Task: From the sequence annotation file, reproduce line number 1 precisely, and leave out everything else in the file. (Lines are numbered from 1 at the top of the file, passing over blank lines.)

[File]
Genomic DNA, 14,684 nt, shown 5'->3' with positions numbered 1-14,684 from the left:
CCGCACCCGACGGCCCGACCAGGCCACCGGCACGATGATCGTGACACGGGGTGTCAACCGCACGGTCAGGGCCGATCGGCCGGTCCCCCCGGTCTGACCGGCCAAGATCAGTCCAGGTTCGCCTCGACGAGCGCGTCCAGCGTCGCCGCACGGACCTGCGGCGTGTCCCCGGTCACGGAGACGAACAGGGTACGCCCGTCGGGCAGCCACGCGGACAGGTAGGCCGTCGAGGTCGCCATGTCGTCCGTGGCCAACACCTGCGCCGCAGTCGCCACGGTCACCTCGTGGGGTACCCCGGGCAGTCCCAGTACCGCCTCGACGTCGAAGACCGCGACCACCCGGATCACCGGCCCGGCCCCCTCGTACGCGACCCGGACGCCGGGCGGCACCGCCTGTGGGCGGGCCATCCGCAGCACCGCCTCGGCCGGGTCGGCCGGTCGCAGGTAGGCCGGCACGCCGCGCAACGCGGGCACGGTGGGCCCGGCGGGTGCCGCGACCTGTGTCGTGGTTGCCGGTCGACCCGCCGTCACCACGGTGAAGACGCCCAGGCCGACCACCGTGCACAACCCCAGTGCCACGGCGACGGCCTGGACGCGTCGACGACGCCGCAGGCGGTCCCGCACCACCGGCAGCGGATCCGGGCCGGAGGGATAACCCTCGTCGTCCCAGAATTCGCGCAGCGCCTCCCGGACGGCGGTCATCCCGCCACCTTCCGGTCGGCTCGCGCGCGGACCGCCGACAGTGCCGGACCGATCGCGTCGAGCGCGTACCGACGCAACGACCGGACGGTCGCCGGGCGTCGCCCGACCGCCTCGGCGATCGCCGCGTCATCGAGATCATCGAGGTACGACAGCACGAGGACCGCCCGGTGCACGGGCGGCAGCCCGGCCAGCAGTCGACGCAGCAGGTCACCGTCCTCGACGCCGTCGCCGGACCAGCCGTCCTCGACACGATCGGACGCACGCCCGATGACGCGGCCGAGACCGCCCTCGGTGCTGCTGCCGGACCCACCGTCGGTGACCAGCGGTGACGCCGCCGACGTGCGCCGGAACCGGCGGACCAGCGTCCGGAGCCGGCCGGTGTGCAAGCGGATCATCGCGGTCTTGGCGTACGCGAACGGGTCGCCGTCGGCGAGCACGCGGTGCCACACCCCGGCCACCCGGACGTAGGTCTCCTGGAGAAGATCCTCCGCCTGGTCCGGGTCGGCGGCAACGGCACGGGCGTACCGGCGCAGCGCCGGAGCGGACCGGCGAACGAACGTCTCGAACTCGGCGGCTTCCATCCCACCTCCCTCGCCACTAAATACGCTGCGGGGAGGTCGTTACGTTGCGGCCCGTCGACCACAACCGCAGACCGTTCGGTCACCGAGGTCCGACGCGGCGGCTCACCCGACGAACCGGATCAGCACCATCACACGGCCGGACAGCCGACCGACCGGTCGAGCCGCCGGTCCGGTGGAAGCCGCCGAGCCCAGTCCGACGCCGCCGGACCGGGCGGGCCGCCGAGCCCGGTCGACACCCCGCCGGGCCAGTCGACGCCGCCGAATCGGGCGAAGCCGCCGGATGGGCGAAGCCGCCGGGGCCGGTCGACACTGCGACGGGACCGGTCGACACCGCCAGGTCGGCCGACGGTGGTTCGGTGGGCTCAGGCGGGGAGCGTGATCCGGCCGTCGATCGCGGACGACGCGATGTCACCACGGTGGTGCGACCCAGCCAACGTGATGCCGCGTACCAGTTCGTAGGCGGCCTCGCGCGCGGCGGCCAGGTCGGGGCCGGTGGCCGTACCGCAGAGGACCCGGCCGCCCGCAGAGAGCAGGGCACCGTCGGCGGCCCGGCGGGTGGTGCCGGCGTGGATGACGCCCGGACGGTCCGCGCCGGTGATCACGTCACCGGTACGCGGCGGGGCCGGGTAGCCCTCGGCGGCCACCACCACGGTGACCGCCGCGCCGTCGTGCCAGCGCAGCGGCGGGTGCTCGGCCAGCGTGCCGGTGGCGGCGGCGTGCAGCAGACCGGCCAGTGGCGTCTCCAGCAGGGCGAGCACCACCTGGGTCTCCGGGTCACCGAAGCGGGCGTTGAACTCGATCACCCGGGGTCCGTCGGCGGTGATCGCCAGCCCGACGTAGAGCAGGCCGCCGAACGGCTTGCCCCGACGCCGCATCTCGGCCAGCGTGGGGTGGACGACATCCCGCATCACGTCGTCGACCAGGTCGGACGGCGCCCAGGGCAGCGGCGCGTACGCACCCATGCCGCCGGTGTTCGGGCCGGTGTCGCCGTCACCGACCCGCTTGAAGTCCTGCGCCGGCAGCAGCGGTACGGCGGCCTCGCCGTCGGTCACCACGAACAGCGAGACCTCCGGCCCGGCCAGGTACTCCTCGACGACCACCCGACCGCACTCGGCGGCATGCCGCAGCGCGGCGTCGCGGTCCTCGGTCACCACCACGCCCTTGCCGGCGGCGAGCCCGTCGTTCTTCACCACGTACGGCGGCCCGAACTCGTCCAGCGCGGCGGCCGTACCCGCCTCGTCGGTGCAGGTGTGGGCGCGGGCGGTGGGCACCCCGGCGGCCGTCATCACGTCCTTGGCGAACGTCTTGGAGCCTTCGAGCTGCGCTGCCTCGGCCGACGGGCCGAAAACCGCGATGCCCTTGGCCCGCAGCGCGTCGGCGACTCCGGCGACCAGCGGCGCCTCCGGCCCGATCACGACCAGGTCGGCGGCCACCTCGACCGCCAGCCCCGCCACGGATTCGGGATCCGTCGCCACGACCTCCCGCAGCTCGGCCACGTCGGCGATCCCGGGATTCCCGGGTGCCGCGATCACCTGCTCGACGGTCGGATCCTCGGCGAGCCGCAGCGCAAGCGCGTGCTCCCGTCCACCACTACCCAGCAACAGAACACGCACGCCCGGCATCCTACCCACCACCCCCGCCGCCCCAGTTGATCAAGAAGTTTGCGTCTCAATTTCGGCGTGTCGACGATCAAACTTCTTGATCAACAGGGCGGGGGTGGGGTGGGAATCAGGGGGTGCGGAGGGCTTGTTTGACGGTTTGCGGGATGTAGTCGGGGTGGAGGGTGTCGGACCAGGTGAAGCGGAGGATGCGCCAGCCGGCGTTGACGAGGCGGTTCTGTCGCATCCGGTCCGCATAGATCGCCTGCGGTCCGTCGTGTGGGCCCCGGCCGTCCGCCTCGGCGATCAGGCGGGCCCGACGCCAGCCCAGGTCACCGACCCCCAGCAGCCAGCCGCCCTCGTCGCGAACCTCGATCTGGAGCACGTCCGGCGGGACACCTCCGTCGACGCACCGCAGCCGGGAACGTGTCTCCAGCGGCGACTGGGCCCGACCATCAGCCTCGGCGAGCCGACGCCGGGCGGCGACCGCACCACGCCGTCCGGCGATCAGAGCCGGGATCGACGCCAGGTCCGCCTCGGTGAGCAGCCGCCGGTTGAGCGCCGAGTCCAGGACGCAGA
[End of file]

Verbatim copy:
Genomic DNA, 14,684 nt, shown 5'->3' with positions numbered 1-14,684 from the left: